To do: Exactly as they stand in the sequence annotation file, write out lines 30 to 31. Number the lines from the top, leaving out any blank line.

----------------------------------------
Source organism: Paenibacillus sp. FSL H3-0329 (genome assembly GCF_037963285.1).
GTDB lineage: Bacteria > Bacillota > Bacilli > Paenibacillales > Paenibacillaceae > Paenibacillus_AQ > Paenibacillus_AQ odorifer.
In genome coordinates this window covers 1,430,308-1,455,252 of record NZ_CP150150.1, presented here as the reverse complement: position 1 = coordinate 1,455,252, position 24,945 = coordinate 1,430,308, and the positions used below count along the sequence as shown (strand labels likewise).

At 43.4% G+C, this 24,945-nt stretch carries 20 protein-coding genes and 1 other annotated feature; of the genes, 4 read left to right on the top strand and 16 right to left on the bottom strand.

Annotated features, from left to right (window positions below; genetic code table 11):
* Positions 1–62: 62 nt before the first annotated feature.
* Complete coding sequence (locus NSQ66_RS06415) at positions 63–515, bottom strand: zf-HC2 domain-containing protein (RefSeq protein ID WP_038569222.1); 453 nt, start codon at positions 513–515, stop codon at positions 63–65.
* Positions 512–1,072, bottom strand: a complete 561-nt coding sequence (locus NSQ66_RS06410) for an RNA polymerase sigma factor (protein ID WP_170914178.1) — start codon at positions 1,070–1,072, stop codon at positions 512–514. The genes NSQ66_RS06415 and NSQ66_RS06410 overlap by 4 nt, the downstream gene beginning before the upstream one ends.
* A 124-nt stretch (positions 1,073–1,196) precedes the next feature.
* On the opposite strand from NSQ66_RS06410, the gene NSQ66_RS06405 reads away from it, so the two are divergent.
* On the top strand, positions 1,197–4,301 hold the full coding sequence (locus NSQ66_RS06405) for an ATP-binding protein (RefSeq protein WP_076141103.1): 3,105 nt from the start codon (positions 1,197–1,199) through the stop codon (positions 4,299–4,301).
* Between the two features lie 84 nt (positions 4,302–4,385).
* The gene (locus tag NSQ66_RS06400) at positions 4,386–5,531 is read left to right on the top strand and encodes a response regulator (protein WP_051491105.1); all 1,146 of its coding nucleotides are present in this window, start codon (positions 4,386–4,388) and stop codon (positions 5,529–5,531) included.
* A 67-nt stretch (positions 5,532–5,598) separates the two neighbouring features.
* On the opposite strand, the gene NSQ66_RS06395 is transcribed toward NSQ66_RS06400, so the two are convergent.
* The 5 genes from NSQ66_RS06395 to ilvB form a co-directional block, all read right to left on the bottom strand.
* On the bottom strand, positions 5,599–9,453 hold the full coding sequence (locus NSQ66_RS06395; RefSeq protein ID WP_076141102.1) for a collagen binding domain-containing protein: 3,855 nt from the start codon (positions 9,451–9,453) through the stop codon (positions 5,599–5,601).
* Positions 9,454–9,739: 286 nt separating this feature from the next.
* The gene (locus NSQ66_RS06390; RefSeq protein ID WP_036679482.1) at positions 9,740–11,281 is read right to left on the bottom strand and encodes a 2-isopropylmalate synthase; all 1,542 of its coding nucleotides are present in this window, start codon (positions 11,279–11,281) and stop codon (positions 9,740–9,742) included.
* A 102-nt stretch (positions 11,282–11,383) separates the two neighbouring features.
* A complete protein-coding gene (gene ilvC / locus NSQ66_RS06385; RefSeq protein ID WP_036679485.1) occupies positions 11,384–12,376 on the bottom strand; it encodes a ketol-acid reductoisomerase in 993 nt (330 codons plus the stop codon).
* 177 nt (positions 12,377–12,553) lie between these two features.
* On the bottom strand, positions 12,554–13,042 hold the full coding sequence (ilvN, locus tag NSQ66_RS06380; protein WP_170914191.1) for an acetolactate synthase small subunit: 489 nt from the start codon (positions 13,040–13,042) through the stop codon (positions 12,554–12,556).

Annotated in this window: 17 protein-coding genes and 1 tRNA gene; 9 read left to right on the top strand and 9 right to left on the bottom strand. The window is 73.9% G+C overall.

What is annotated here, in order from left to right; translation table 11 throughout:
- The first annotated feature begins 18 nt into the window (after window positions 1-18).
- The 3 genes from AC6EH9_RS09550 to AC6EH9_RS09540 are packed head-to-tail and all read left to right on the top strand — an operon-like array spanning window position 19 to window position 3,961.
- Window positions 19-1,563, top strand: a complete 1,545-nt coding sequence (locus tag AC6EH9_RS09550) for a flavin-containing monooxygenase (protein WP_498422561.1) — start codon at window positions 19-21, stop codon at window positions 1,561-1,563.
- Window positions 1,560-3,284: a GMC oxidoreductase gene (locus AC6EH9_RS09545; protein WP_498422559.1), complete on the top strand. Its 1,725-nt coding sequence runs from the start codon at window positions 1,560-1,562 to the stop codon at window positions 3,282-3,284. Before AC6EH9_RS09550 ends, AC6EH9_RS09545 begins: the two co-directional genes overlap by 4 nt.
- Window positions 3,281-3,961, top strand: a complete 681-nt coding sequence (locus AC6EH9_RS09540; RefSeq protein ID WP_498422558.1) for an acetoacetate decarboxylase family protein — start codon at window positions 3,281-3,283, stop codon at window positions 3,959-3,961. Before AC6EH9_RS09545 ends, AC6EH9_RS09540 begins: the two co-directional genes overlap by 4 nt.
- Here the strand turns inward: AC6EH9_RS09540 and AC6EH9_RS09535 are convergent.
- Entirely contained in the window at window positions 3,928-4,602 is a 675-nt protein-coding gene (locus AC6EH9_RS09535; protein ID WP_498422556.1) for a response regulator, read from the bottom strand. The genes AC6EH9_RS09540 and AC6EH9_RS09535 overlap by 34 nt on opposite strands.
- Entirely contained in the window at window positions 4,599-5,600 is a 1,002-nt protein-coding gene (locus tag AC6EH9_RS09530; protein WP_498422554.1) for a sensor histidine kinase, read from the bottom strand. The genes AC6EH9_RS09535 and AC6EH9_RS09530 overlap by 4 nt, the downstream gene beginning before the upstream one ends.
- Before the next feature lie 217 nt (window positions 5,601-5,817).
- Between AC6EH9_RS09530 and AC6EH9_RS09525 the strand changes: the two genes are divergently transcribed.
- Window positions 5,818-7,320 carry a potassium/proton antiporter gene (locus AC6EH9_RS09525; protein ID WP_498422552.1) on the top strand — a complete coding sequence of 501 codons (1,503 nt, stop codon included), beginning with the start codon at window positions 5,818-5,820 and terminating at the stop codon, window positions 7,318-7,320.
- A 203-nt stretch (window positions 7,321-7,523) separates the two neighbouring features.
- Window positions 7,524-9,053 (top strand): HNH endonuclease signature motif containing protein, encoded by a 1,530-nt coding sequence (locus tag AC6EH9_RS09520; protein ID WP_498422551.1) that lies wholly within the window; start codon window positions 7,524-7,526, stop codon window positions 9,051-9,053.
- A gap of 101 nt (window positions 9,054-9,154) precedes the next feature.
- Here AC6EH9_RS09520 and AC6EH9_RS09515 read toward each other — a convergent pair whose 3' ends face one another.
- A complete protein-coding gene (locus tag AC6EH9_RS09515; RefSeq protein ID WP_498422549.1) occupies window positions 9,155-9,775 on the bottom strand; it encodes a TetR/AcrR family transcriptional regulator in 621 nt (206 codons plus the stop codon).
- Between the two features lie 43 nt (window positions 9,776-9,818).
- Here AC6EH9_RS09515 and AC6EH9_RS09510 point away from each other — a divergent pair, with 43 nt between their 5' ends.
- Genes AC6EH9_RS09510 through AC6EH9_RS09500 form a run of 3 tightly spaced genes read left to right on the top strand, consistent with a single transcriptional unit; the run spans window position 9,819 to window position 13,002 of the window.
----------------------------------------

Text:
- Window positions 3,281-3,961, top strand: a complete 681-nt coding sequence (locus AC6EH9_RS09540; RefSeq protein ID WP_498422558.1) for an acetoacetate decarboxylase family protein — start codon at window positions 3,281-3,283, stop codon at window positions 3,959-3,961. Before AC6EH9_RS09545 ends, AC6EH9_RS09540 begins: the two co-directional genes overlap by 4 nt.
- Here the strand turns inward: AC6EH9_RS09540 and AC6EH9_RS09535 are convergent.